6 192 MASON ET AL. Stage #3: The Tan Pitcher: After filling out the option sheet, all subjects wait until the monitor calls him or her to the front of the room. When called, the subject brings the waiver form, survey, and option sheet. There is a tan pitcher containing 40 chips on the front table, numbered from 1 to 40. The numbers on the chips correspond to the 40 options on the option sheet. The subject reaches into the tan pitcher without looking at the chips, and picks out a chip. The number on the chip determines which option he or she will play to determine his or her take-home earnings. For example, if he draws chip #23, he plays the option he circled for the pair #23 on his option sheet. Stage #4: The Blue Pitcher: After the option to be played has been determined, the subject then draws a different chip from a blue pitcher. The blue pitcher has 100 chips, numbered 1 to 100. The number on the chip determines the actual outcome of the optiona loss of either $80, $30, or $0. For example, suppose the option to be played has p1 = 10%, p2 = 50%, p3 = 40%. If the chip drawn by the subject is numbered between 1 and 10, event 1 obtains, so that the subject loses $80; if he picks a chip between 11 and 60, he loses $30; or if he picks a chip between 61 and 100, he loses $0. If instead, the option to be played has p1 = 20%, p2 = 20%, p3 = 60% and the subject draws a chip numbered between 1 and 20, he loses $80; if he draws a chip between 21 and 40, he loses $30; if he draws a chip between 41 and 100, he loses $0. Stage #5: Concluding the experiment: After playing the option, each subject completes a tax form. After the monitor receives the tax form and the survey form, the subject is paid his or her take-home earnings in cash. The subject then leaves the room. All told, 53 subjects participated in our experiments, with the typical subject earning between $70 and $75. 3. Econometric results I: Behavior at the individual level We begin our discussion of the econometric results by examining individual behavior. The preference ordering for a certain agent k is represented by a function Vk (p), where p is a probability distribution that places probability pi on event i = 1, 2, and 3. Agent k prefers lottery p to lottery q if Vk (p) > Vk (q). Allowing for decision errors, we regard this choice as probabilistic (Loomes, Moffat and Sugden, 2002): agent k chooses lottery p over lottery q if Vk (p) Vk (q) + > 0, where reflects decision errors. Accordingly, the probability that agent k chooses lottery p over lottery q is P R[ > V (q) V (p)], (4) where PR(E) means the probability that event E occurs. Once a distribution for is specified and a parametric form for Vk is chosen, estimation of the parameters in Vk follows straightforward maximum likelihood techniques (Fomby, Hill, and Johnson, 1988).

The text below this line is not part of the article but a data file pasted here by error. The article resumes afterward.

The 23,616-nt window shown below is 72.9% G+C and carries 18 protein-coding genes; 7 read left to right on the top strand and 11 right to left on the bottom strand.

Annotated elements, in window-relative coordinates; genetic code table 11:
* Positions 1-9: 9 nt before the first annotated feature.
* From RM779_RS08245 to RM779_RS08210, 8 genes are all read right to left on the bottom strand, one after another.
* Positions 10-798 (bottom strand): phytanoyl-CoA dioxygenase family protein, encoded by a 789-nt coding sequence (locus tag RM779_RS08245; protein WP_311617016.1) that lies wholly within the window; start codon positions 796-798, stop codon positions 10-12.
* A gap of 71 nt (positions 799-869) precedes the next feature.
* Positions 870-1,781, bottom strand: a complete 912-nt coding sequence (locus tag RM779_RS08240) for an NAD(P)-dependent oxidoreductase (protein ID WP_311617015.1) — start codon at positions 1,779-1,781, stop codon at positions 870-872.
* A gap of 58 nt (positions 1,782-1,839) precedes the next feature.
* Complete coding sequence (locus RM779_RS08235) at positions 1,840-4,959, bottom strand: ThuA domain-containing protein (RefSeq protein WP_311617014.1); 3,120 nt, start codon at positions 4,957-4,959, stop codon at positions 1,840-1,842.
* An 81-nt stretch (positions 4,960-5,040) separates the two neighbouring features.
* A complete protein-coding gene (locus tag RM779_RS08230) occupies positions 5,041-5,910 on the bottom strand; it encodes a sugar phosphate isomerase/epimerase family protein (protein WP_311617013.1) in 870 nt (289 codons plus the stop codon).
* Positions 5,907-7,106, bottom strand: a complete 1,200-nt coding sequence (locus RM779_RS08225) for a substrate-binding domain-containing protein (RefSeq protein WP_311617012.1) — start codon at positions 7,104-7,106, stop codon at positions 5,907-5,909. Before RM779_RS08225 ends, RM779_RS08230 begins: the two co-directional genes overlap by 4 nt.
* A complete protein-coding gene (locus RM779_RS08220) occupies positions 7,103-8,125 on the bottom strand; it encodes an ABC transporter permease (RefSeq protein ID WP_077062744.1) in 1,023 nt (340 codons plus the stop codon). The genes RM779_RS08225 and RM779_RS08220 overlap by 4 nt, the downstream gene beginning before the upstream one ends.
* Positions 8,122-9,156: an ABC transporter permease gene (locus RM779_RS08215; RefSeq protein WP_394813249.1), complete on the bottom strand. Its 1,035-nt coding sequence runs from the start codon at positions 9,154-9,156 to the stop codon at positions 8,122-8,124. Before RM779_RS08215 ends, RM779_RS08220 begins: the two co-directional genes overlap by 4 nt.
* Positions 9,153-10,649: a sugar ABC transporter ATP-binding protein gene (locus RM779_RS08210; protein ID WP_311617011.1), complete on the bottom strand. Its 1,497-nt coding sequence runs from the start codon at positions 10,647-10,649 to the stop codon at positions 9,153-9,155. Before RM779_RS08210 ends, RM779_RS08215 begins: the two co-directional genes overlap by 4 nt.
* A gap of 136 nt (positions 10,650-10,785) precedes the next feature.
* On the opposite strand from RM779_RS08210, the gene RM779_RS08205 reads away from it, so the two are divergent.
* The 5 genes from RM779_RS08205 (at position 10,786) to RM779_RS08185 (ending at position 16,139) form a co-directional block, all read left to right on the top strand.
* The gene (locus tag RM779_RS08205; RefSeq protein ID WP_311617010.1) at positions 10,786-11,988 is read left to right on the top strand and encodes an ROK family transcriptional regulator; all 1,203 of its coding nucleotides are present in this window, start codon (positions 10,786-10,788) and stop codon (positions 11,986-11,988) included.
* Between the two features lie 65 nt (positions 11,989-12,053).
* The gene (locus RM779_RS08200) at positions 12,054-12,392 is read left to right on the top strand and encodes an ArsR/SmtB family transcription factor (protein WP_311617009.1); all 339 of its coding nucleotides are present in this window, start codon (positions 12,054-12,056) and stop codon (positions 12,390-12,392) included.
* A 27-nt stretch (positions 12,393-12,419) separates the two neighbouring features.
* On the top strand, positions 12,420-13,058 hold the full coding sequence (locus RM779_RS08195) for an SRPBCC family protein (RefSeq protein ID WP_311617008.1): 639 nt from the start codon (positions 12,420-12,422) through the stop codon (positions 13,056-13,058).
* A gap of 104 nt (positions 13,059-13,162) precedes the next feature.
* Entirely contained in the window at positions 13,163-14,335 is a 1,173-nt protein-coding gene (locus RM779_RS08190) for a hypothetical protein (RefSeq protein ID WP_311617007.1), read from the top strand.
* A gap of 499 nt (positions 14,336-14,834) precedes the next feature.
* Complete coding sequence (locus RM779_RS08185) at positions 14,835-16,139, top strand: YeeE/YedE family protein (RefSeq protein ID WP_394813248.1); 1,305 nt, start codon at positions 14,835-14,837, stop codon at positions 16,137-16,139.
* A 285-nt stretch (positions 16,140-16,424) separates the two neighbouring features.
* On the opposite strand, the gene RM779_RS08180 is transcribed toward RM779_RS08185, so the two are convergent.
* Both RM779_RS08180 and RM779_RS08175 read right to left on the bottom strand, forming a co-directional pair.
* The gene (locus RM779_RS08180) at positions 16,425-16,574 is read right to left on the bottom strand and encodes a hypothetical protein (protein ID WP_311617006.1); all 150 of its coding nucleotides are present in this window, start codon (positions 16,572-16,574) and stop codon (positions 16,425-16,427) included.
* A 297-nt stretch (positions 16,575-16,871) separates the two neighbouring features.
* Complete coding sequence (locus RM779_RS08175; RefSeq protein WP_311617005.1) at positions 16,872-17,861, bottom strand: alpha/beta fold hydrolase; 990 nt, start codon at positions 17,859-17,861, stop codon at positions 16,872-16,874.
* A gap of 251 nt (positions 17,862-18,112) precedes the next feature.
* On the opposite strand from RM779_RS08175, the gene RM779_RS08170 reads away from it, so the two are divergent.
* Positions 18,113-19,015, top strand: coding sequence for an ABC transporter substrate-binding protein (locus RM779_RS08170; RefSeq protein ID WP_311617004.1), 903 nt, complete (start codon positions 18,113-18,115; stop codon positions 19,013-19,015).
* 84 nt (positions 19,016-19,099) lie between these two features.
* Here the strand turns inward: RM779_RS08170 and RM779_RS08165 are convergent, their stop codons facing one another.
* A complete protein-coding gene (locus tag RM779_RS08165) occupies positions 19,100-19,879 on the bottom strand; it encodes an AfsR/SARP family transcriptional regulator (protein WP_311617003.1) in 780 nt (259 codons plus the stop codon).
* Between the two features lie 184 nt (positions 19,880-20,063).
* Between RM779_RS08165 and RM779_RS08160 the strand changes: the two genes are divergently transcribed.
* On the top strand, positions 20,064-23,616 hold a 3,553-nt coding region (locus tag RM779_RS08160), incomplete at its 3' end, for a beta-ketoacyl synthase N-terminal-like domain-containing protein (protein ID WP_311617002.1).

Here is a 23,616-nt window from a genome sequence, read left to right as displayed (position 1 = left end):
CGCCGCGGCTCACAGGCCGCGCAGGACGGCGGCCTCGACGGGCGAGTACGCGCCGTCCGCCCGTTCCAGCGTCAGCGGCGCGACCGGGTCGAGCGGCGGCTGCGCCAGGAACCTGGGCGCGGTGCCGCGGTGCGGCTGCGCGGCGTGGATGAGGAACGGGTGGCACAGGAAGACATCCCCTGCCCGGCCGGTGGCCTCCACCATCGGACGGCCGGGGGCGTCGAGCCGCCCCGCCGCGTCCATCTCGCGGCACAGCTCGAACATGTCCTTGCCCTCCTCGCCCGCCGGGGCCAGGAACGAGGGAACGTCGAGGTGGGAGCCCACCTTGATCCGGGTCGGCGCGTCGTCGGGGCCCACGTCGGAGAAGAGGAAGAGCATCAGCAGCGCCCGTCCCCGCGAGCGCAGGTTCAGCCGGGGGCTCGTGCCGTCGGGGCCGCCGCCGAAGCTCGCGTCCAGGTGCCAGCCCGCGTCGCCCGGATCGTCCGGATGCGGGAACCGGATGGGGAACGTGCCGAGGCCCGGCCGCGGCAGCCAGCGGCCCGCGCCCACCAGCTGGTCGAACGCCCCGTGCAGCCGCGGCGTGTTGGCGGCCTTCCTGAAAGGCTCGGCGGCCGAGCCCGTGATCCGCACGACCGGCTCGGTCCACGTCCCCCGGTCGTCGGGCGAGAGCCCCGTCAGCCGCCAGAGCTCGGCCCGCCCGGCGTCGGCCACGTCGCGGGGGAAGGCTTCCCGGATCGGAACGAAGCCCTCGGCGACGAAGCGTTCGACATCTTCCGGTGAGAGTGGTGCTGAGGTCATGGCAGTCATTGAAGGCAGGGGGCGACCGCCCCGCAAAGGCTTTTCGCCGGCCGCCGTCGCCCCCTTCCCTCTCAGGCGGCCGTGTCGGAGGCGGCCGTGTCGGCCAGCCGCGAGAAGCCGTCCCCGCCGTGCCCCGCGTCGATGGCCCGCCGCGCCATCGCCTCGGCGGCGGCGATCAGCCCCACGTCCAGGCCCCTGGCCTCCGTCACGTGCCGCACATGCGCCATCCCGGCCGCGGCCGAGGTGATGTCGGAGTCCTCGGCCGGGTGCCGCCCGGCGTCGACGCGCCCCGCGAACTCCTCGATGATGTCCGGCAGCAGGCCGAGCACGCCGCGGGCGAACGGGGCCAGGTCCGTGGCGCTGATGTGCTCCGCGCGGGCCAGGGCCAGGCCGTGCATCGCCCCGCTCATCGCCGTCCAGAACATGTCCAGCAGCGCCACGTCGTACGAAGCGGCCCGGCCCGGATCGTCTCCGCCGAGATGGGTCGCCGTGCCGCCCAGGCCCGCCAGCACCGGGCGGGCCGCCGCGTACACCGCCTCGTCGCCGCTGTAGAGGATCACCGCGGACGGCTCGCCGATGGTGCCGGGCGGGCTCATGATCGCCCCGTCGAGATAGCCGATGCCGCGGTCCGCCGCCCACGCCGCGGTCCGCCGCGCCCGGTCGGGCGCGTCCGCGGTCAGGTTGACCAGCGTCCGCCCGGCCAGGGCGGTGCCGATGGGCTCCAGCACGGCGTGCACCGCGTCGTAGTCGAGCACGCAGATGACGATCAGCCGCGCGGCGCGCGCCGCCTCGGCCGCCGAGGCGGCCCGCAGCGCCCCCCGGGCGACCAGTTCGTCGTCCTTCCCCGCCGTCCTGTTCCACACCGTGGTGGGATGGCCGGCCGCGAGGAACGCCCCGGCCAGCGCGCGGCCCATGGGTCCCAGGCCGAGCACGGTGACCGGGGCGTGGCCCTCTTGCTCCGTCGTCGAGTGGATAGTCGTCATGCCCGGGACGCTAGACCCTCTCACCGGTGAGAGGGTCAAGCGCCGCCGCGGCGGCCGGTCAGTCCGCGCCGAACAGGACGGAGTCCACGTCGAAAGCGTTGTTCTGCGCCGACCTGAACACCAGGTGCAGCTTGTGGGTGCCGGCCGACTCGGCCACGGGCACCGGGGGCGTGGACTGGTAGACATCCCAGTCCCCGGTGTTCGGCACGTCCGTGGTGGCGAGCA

7 INVESTIGATING RISKY CHOICES OVER LOSSES USING EXPERIMENTAL DATA 193 Since we are interested in identifying the importance of non-linear effects, a natural approach to take is to specify Vk as a quadratic function.6 This may be regarded as a second- order Taylors series approximation to a more general non-linear form. We parameterize the quadratic as: V (p) = + 1 p1 + 2 p3 + 3 p12 + 4 p1 p3 + 5 p32 . (5) Let Y1 = q1 p1 , Y2 = q3 p3 , Y3 = q12 p12 , Y4 = q1 q3 p1 p3 , and Y5 = q32 p32 . Then, the agent selects option q over option p if > 1 Y1 + 2 Y2 + 3 Y3 + 4 Y4 + 5 Y5 . (6) Because the quadratic form may include approximation errors, the residual need not have zero mean. Correspondingly, we include a constant term in the regressions. Before proceeding to a discussion of the econometric results, we briefly discuss the special case in which V is linear in the probabilities. In this case, indifference curves correspond to iso-expected utility curves. The slope of these curves is d p3 /d p1 = 2 /1 . (7) Recalling equation (3), we see that the coefficients 1 and 2 may be interpreted as differences in von NeumannMorgenstern utilities at the various wealth levels: 1 = [u(y2 ) u(y1 )] and 2 = u(y3 ) u(y2 ). We therefore expect 1 < 0 < 2 . If the agent is risk-neutral, these differences are proportional to the differences in wealth. In our design, y1 = y0 80, y2 = y0 30, and y3 = y0 . We define the statistic R = 52 + 31 . (8) For a risk neutral agent, R = 0. If the agent is risk-averse (u() is concave), then R < 0. Alternatively, R > 0 represents a risk-seeker. For an expected-utility maxi- mizer, we can obtain information concerning the agents risk attitudes from a test of the hypothesis that R = 0. Since the parameters may reflect risk attitudes, we antici- pate differences across agents, and we therefore perform separate regressions for each subject. Empirical results are based on a Probit regression model; qualitatively similar results emerge from Logit regressions.7 We report parameter estimates and standard errors (shown 6 Chew, Epstein, and Segal (1991) originally proposed the quadratic utility approach. They replace the inde- pendence axiom with the weaker mixture symmetry axiom that allows for indifference curves to be non-linear such that predicted behavior matches up reasonable well with observed behavior. The obvious advantage of this approach is parsimony; a disadvantage is that there is likely to be a fair bit of collinearity amongst the regressors. As our primary goal is to establish the combined statistical importance of the non-linear terms, we believe this is a relatively minor concern. 7 The reader may wonder if there is any serial correlation in the disturbances. As subjects filled out the entire sheet prior to submitting it, and since there was no opportunity for feedback, our view is that the error structure is atemporal. As such, the issue of serial correlation in the error structure is moot.